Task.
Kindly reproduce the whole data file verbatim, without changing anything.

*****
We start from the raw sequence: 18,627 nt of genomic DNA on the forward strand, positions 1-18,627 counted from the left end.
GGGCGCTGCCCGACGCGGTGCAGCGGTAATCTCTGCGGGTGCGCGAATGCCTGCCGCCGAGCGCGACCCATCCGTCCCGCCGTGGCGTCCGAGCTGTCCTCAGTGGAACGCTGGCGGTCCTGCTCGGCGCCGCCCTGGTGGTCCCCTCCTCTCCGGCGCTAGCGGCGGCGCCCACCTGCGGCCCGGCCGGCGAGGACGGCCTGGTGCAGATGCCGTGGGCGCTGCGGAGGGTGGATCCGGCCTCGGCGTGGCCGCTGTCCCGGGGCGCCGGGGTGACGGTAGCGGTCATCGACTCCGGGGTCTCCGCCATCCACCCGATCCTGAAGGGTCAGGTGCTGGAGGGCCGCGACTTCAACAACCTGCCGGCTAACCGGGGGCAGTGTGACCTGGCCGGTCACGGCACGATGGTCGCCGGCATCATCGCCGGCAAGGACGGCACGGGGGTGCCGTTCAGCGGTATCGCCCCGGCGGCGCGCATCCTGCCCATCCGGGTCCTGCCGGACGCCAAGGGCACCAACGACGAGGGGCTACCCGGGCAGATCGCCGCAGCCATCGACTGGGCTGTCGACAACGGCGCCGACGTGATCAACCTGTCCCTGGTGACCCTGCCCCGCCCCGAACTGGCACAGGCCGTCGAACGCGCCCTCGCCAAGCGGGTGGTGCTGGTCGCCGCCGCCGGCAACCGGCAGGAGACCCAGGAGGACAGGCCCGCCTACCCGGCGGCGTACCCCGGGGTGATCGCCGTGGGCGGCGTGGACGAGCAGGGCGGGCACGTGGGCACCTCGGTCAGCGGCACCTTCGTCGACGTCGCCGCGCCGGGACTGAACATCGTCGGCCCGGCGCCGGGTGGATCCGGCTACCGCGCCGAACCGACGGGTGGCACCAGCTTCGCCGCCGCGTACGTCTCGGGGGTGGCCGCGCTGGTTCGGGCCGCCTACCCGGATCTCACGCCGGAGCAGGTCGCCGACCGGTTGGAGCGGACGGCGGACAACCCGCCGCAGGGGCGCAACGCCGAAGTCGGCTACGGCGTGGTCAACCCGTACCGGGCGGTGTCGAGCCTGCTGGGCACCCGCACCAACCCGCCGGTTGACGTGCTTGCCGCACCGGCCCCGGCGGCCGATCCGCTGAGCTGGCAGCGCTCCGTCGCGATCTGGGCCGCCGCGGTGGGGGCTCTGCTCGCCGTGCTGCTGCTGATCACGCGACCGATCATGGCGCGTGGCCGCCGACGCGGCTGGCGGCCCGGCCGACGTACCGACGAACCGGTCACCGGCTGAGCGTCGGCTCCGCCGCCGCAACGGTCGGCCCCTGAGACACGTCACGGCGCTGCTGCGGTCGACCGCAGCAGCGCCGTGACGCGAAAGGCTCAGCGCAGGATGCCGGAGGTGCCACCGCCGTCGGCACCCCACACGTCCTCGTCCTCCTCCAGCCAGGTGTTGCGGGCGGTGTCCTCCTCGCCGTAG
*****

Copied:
We start from the raw sequence: 18,627 nt of genomic DNA on the forward strand, positions 1-18,627 counted from the left end.
GGGCGCTGCCCGACGCGGTGCAGCGGTAATCTCTGCGGGTGCGCGAATGCCTGCCGCCGAGCGCGACCCATCCGTCCCGCCGTGGCGTCCGAGCTGTCCTCAGTGGAACGCTGGCGGTCCTGCTCGGCGCCGCCCTGGTGGTCCCCTCCTCTCCGGCGCTAGCGGCGGCGCCCACCTGCGGCCCGGCCGGCGAGGACGGCCTGGTGCAGATGCCGTGGGCGCTGCGGAGGGTGGATCCGGCCTCGGCGTGGCCGCTGTCCCGGGGCGCCGGGGTGACGGTAGCGGTCATCGACTCCGGGGTCTCCGCCATCCACCCGATCCTGAAGGGTCAGGTGCTGGAGGGCCGCGACTTCAACAACCTGCCGGCTAACCGGGGGCAGTGTGACCTGGCCGGTCACGGCACGATGGTCGCCGGCATCATCGCCGGCAAGGACGGCACGGGGGTGCCGTTCAGCGGTATCGCCCCGGCGGCGCGCATCCTGCCCATCCGGGTCCTGCCGGACGCCAAGGGCACCAACGACGAGGGGCTACCCGGGCAGATCGCCGCAGCCATCGACTGGGCTGTCGACAACGGCGCCGACGTGATCAACCTGTCCCTGGTGACCCTGCCCCGCCCCGAACTGGCACAGGCCGTCGAACGCGCCCTCGCCAAGCGGGTGGTGCTGGTCGCCGCCGCCGGCAACCGGCAGGAGACCCAGGAGGACAGGCCCGCCTACCCGGCGGCGTACCCCGGGGTGATCGCCGTGGGCGGCGTGGACGAGCAGGGCGGGCACGTGGGCACCTCGGTCAGCGGCACCTTCGTCGACGTCGCCGCGCCGGGACTGAACATCGTCGGCCCGGCGCCGGGTGGATCCGGCTACCGCGCCGAACCGACGGGTGGCACCAGCTTCGCCGCCGCGTACGTCTCGGGGGTGGCCGCGCTGGTTCGGGCCGCCTACCCGGATCTCACGCCGGAGCAGGTCGCCGACCGGTTGGAGCGGACGGCGGACAACCCGCCGCAGGGGCGCAACGCCGAAGTCGGCTACGGCGTGGTCAACCCGTACCGGGCGGTGTCGAGCCTGCTGGGCACCCGCACCAACCCGCCGGTTGACGTGCTTGCCGCACCGGCCCCGGCGGCCGATCCGCTGAGCTGGCAGCGCTCCGTCGCGATCTGGGCCGCCGCGGTGGGGGCTCTGCTCGCCGTGCTGCTGCTGATCACGCGACCGATCATGGCGCGTGGCCGCCGACGCGGCTGGCGGCCCGGCCGACGTACCGACGAACCGGTCACCGGCTGAGCGTCGGCTCCGCCGCCGCAACGGTCGGCCCCTGAGACACGTCACGGCGCTGCTGCGGTCGACCGCAGCAGCGCCGTGACGCGAAAGGCTCAGCGCAGGATGCCGGAGGTGCCACCGCCGTCGGCACCCCACACGTCCTCGTCCTCCTCCAGCCAGGTGTTGCGGGCGGTGTCCTCCTCGCCGTAG